In the the press conference following the Hokies scrimmage with the Bronx Bombers, Rodriguez said it was arguably the most important game he had played in a Yankees uniform. 

“There’s something special about that team. For them to fly in here, and to see how it impacted those guys, they helped bring us back together,” Roth said. “I mean, if you think about it, there are a lot of tragedies in this country, and that team came here, for free, to play our team. That doesn’t happen. It hasn’t happened before or since, for any pro sports team. And they did it for free.”

Frank Beamer reflects on the first home football game after the April 16 shootings.

Bill Roth

Bill Roth speaks to the importance of the first home football game after the April 16 shootings.

The Yankees were also one of many organizations who gave significant monetary donations to Virginia Tech and the victims’ families.

“And then the Yankees played the Red Sox and they gave the Hokies the gate. They said whatever ticket revenue we make for this game, we’re giving it to the survivor’s fund. It was over a million dollars. The Yankees are in a very unique financial situation that they’re able to do something like that. It was just to help our students and our alums heal, and sports played a big role in bringing everyone together.”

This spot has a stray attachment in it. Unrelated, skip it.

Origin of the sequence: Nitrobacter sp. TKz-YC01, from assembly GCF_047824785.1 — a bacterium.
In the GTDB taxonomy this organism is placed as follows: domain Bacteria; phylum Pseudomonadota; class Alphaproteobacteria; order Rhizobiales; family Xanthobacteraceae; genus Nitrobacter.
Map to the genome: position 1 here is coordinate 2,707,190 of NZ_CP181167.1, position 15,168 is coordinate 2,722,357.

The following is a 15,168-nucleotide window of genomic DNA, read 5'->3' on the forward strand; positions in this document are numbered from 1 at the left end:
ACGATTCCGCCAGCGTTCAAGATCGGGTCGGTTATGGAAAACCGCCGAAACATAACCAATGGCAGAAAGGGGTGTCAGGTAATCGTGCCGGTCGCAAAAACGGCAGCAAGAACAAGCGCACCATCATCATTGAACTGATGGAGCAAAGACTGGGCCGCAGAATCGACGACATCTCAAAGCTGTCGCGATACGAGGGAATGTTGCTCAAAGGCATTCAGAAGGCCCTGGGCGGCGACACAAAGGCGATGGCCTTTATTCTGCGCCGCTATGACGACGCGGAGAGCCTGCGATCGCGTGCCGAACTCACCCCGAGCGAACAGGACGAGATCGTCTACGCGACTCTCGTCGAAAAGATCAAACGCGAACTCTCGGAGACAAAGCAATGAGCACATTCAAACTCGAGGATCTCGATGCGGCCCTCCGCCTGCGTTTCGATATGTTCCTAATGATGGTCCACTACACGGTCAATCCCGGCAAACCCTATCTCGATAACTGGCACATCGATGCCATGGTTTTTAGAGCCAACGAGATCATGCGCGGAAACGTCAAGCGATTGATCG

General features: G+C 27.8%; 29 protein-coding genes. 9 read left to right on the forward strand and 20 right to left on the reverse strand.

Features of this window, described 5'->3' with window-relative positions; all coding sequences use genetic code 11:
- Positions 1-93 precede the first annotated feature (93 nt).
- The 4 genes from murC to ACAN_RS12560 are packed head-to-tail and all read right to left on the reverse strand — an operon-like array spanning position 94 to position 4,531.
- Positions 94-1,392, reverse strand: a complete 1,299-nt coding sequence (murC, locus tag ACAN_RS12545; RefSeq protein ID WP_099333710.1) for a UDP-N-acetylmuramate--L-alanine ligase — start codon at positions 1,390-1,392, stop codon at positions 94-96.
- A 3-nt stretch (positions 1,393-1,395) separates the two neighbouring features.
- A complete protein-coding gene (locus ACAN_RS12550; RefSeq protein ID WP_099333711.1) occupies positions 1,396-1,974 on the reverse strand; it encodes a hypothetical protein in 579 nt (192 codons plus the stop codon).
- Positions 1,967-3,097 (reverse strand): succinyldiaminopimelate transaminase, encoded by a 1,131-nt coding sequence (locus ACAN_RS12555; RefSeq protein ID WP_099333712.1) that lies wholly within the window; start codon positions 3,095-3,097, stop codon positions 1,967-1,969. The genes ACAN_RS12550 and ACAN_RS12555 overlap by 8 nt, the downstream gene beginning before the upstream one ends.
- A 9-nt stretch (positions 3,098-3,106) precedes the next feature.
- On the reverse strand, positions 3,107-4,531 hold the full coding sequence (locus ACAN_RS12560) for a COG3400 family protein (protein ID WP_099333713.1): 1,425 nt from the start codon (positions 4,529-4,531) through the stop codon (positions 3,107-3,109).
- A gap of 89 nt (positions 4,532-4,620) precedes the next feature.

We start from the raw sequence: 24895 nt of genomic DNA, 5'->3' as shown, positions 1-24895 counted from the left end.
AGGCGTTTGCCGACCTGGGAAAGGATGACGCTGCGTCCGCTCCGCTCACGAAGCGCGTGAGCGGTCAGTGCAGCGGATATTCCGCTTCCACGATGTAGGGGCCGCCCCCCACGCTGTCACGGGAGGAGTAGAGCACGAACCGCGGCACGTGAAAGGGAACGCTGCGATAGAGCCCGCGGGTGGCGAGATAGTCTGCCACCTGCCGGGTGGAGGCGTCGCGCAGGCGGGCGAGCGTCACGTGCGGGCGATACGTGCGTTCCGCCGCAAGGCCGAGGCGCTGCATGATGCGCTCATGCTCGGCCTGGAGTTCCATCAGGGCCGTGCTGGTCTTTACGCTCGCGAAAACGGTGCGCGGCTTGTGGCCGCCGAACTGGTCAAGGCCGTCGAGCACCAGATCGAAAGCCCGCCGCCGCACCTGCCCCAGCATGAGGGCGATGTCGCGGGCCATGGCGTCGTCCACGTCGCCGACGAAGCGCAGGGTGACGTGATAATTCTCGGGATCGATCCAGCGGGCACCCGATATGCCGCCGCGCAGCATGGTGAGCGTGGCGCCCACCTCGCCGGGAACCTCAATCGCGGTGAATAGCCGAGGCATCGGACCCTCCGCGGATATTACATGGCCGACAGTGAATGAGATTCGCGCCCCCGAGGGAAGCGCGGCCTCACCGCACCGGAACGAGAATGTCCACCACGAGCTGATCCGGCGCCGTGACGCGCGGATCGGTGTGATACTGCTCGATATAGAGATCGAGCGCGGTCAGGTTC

Communities are often remembered for the tragedies they suffer. Both Beamer and Roth believe that this has not been the case at Virginia Tech.

“What happened here didn’t define our university,” Roth said. “I can give you the name of three or four different places, where as soon as you hear it you think shooting and death. And this country doesn’t think that when it hears Virginia Tech anymore. You think of our school, sports teams and our academic programs and what our people are like.”

Sports did not make Virginia Tech forget its tragedy, however they did help in the healing process, growth and reinforcement of the core values that the Tech community is and has been known for.

“I just think that that’s something that Virginia Tech has like no other school. I think we’re the best in the country about caring, respecting, helping each other and a Hokie taking care of a Hokie,” Beamer said. 

“I don’t think anyone could beat us in that category.”

Bill Roth speaks to the unique nature of the Virginia Tech community.